An artist rendering depicts what the windmills would look like as part of the Strauss Wind Energy Project south of Lompoc.
An artist rendering depicts what the windmills would look like as part of the Strauss Wind Energy Project south of Lompoc. (Contributed photo)

The firm seeking to truck wind tower generator components through Lompoc city streets has upped its financial offer, but local leaders say it’s not enough, and they want Santa Barbara County to pledge a portion of property tax proceeds.

Strauss Wind LLC has approval from Santa Barbara County to build a wind farm on a privately owned ridge southwest of Lompoc.

BayWa r.e. Wind LLC has planned to install 29 wind turbine generators, as tall as 492 feet, off San Miguelito Road to generate nearly 100 megawatts, or enough to power 43,000 homes.

The firm needs encroachment and oversized-vehicle permits from the City of Lompoc to transport large equipment on the local streets .

Strauss would reimburse the city for any effects to streets, sidewalks, landscaping and other infrastructure along with staff costs related to processing permits.

“Anything over and above all those impacts is going to be deemed mitigated by the $250,000 payment under this community benefit agreement,” City Attorney Jeff Malawy said.

City Council members differed on whether the permits were linked to negotiations on the community benefit agreement, with some viewing efforts as parallel while others contending that issuing permits without a pact would remove leverage to ensure the payment occurs.

In mid-June, negotiations stalled after Lompoc council members sought more than the previous offer of $150,000 from the firm, and on Tuesday balked again at $250,000 over three payments — what Mayor Jenelle Osborne called “not even a drop in the bucket” for a cash-strapped city needing new emergency radios, police body cameras, new fire engines and park improvements.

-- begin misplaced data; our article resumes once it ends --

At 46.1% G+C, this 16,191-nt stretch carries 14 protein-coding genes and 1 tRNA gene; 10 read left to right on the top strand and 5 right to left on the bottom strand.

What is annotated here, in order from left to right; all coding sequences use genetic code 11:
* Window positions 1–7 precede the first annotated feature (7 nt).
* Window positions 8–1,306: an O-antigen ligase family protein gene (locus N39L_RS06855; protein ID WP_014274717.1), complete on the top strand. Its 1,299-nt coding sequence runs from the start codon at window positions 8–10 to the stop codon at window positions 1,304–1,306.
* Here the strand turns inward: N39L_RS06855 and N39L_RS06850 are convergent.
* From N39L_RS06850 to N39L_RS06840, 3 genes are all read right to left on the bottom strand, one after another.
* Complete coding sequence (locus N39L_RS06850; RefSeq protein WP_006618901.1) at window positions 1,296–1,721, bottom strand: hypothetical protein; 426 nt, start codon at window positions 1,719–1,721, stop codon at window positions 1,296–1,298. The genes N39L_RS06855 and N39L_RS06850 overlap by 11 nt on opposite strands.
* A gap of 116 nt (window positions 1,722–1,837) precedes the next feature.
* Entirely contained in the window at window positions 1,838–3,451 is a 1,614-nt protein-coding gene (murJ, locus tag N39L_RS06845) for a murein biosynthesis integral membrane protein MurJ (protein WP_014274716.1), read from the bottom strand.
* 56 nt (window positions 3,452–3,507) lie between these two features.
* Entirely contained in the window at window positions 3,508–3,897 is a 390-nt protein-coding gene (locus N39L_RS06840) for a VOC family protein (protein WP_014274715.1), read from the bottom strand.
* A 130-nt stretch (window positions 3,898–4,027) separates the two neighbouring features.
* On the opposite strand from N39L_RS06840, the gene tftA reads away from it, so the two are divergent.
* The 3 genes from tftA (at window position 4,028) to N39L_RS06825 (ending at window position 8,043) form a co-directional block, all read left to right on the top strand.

Osborne said the city won’t see any long-term benefits from the project, which expects to have six permanent jobs once it’s operational.

“This is a long-term burden that we see zero benefits from, and that’s what I’m looking at on this is that long-term burden,” Osborne  said.

A $250,000 total payment would break down to about $8,000 annually for a project expected to operate for 30 years.

Strauss representatives say the project has involved thousands of dollars spent locally to rent hotel rooms, buy gas, purchase meals, acquire fencing and support other businesses in the city.

“There’s been a lot of financial impact to the city of Lompoc. A lot of money has been spent, and a lot of money has been distributed in the community,” Strauss representative Michael McCormick said.

He also maintained that the impact would last three months while blades were transported to the site. Construction most likely would take six months.

Wind turbine generator blades remain at the Port of Stockton awaiting the final permits for the last leg of the trip to the site south of Lompoc, a Strauss representative said.

City Manager Jim Throop said he checked with a colleague familiar with wind farm operations and found out blades sometimes have to be replaced.

“I do think there’s an ongoing cost,” Throop said, adding that he did not consider $250,000 the right number. “I think there’s something that should be done on a yearly basis, but we weren’t able to get to that level of negotiation or discussions.”

City leaders have pointed out that Lompoc police officers and firefighters most likely would respond first to incidents in Miguelito Canyon because of proximity since the nearest county stations sit north of the city.

“My only issue right here is with the public safety aspect of it,” Councilman Victor Vega said. “Regardless, if it’s a short-term response, it’s still time spent. I think there’s value to that, and we should put value on there.”

“We don’t want to tell you how to spend your money. It’s your money,” McCormick said. “We’re offering $250,000, which is a substantial amount of money to do whatever you guys want to do with that money. It’s not an insignificant amount of money.”

He noted the firm would pay all of the costs and spent 18 weeks to reach the agreement presented Tuesday.

“I feel the agreement is more than fair,” McCormick said.

Councilman Jim Mosby said that a key player — Santa Barbara County — wasn’t part of the discussion Tuesday, and if the city signed the agreement it would not have any leverage against the county.

“You’re kind of stuck in the middle and that sucks, I understand,” Mosby told the Strauss representative.

Mosby noted that environmental documents say the project would require thousands of truck trips through the city for various aspects of construction occurring in Lompoc’s backyard.

The council voted 5-0 to have staff talk to Santa Barbara County representatives about providing some of the property tax revenue generated from the project — estimated at $40 million over 30 years. 

“This could be a beautiful time for them to kiss and make up with us,” Mosby said of the county.

Noozhawk North County editor Janene Scully can be reached at Follow Noozhawk on Twitter: @noozhawk, @NoozhawkNews and @NoozhawkBiz. Connect with Noozhawk on Facebook.